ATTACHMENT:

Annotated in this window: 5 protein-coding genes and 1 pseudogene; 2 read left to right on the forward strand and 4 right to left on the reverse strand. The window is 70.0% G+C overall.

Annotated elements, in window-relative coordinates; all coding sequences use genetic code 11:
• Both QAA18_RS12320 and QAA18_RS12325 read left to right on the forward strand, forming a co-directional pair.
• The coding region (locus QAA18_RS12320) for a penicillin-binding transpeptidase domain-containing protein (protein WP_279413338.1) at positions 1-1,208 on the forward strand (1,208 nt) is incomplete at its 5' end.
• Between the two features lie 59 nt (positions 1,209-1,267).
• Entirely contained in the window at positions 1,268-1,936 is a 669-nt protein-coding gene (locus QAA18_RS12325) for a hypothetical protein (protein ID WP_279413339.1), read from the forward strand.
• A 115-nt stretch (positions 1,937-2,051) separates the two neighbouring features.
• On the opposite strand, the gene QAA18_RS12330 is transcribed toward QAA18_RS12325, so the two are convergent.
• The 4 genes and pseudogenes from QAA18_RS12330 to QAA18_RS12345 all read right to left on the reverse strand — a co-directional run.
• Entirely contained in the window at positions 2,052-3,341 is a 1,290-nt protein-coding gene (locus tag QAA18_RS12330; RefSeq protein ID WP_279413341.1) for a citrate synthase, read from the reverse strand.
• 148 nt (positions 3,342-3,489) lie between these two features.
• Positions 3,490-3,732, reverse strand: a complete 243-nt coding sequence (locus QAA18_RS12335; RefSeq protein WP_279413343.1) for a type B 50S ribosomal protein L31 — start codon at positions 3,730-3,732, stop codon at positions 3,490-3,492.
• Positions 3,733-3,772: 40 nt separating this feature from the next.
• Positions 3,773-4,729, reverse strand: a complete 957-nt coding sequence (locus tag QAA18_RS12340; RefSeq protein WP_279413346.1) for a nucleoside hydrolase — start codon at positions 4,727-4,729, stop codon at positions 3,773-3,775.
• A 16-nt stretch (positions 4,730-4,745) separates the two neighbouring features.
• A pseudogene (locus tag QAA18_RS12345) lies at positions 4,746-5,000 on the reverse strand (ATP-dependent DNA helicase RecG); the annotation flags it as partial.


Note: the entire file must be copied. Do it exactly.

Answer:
Annotated in this window: 5 protein-coding genes and 1 pseudogene; 2 read left to right on the forward strand and 4 right to left on the reverse strand. The window is 70.0% G+C overall.

Annotated elements, in window-relative coordinates; all coding sequences use genetic code 11:
• Both QAA18_RS12320 and QAA18_RS12325 read left to right on the forward strand, forming a co-directional pair.
• The coding region (locus QAA18_RS12320) for a penicillin-binding transpeptidase domain-containing protein (protein WP_279413338.1) at positions 1-1,208 on the forward strand (1,208 nt) is incomplete at its 5' end.
• Between the two features lie 59 nt (positions 1,209-1,267).
• Entirely contained in the window at positions 1,268-1,936 is a 669-nt protein-coding gene (locus QAA18_RS12325) for a hypothetical protein (protein ID WP_279413339.1), read from the forward strand.
• A 115-nt stretch (positions 1,937-2,051) separates the two neighbouring features.
• On the opposite strand, the gene QAA18_RS12330 is transcribed toward QAA18_RS12325, so the two are convergent.
• The 4 genes and pseudogenes from QAA18_RS12330 to QAA18_RS12345 all read right to left on the reverse strand — a co-directional run.
• Entirely contained in the window at positions 2,052-3,341 is a 1,290-nt protein-coding gene (locus tag QAA18_RS12330; RefSeq protein ID WP_279413341.1) for a citrate synthase, read from the reverse strand.
• 148 nt (positions 3,342-3,489) lie between these two features.
• Positions 3,490-3,732, reverse strand: a complete 243-nt coding sequence (locus QAA18_RS12335; RefSeq protein WP_279413343.1) for a type B 50S ribosomal protein L31 — start codon at positions 3,730-3,732, stop codon at positions 3,490-3,492.
• Positions 3,733-3,772: 40 nt separating this feature from the next.
• Positions 3,773-4,729, reverse strand: a complete 957-nt coding sequence (locus tag QAA18_RS12340; RefSeq protein WP_279413346.1) for a nucleoside hydrolase — start codon at positions 4,727-4,729, stop codon at positions 3,773-3,775.
• A 16-nt stretch (positions 4,730-4,745) separates the two neighbouring features.
• A pseudogene (locus tag QAA18_RS12345) lies at positions 4,746-5,000 on the reverse strand (ATP-dependent DNA helicase RecG); the annotation flags it as partial.